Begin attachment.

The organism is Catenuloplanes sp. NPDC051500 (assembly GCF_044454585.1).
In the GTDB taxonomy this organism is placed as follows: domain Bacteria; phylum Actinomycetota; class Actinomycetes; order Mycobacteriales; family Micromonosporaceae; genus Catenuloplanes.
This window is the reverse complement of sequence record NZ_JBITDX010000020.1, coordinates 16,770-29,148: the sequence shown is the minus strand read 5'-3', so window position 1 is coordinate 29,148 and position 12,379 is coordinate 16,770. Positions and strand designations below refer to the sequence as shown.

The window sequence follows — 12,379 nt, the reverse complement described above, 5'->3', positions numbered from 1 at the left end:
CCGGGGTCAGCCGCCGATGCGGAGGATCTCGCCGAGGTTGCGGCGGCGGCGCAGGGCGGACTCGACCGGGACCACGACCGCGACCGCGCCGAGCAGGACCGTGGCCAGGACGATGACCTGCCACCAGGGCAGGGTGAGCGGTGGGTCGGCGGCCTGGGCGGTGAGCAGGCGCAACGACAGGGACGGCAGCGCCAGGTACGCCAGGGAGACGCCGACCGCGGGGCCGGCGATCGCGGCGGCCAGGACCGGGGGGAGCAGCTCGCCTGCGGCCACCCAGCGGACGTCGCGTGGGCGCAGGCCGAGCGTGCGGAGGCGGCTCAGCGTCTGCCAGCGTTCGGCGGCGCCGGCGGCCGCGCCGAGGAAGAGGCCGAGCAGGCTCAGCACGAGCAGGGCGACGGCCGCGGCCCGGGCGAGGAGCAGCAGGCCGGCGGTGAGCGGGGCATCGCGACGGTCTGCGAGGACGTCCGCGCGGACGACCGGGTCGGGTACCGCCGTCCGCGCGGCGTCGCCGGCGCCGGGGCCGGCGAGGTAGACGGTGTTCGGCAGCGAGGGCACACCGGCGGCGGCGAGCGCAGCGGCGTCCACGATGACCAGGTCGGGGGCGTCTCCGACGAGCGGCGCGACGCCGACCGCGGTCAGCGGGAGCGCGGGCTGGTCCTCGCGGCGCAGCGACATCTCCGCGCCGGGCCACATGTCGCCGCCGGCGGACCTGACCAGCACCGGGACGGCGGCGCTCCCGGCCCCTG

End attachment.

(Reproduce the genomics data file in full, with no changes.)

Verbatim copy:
The organism is Catenuloplanes sp. NPDC051500 (assembly GCF_044454585.1).
In the GTDB taxonomy this organism is placed as follows: domain Bacteria; phylum Actinomycetota; class Actinomycetes; order Mycobacteriales; family Micromonosporaceae; genus Catenuloplanes.
This window is the reverse complement of sequence record NZ_JBITDX010000020.1, coordinates 16,770-29,148: the sequence shown is the minus strand read 5'-3', so window position 1 is coordinate 29,148 and position 12,379 is coordinate 16,770. Positions and strand designations below refer to the sequence as shown.

The window sequence follows — 12,379 nt, the reverse complement described above, 5'->3', positions numbered from 1 at the left end:
CCGGGGTCAGCCGCCGATGCGGAGGATCTCGCCGAGGTTGCGGCGGCGGCGCAGGGCGGACTCGACCGGGACCACGACCGCGACCGCGCCGAGCAGGACCGTGGCCAGGACGATGACCTGCCACCAGGGCAGGGTGAGCGGTGGGTCGGCGGCCTGGGCGGTGAGCAGGCGCAACGACAGGGACGGCAGCGCCAGGTACGCCAGGGAGACGCCGACCGCGGGGCCGGCGATCGCGGCGGCCAGGACCGGGGGGAGCAGCTCGCCTGCGGCCACCCAGCGGACGTCGCGTGGGCGCAGGCCGAGCGTGCGGAGGCGGCTCAGCGTCTGCCAGCGTTCGGCGGCGCCGGCGGCCGCGCCGAGGAAGAGGCCGAGCAGGCTCAGCACGAGCAGGGCGACGGCCGCGGCCCGGGCGAGGAGCAGCAGGCCGGCGGTGAGCGGGGCATCGCGACGGTCTGCGAGGACGTCCGCGCGGACGACCGGGTCGGGTACCGCCGTCCGCGCGGCGTCGCCGGCGCCGGGGCCGGCGAGGTAGACGGTGTTCGGCAGCGAGGGCACACCGGCGGCGGCGAGCGCAGCGGCGTCCACGATGACCAGGTCGGGGGCGTCTCCGACGAGCGGCGCGACGCCGACCGCGGTCAGCGGGAGCGCGGGCTGGTCCTCGCGGCGCAGCGACATCTCCGCGCCGGGCCACATGTCGCCGCCGGCGGACCTGACCAGCACCGGGACGGCGGCGCTCCCGGCCCCTG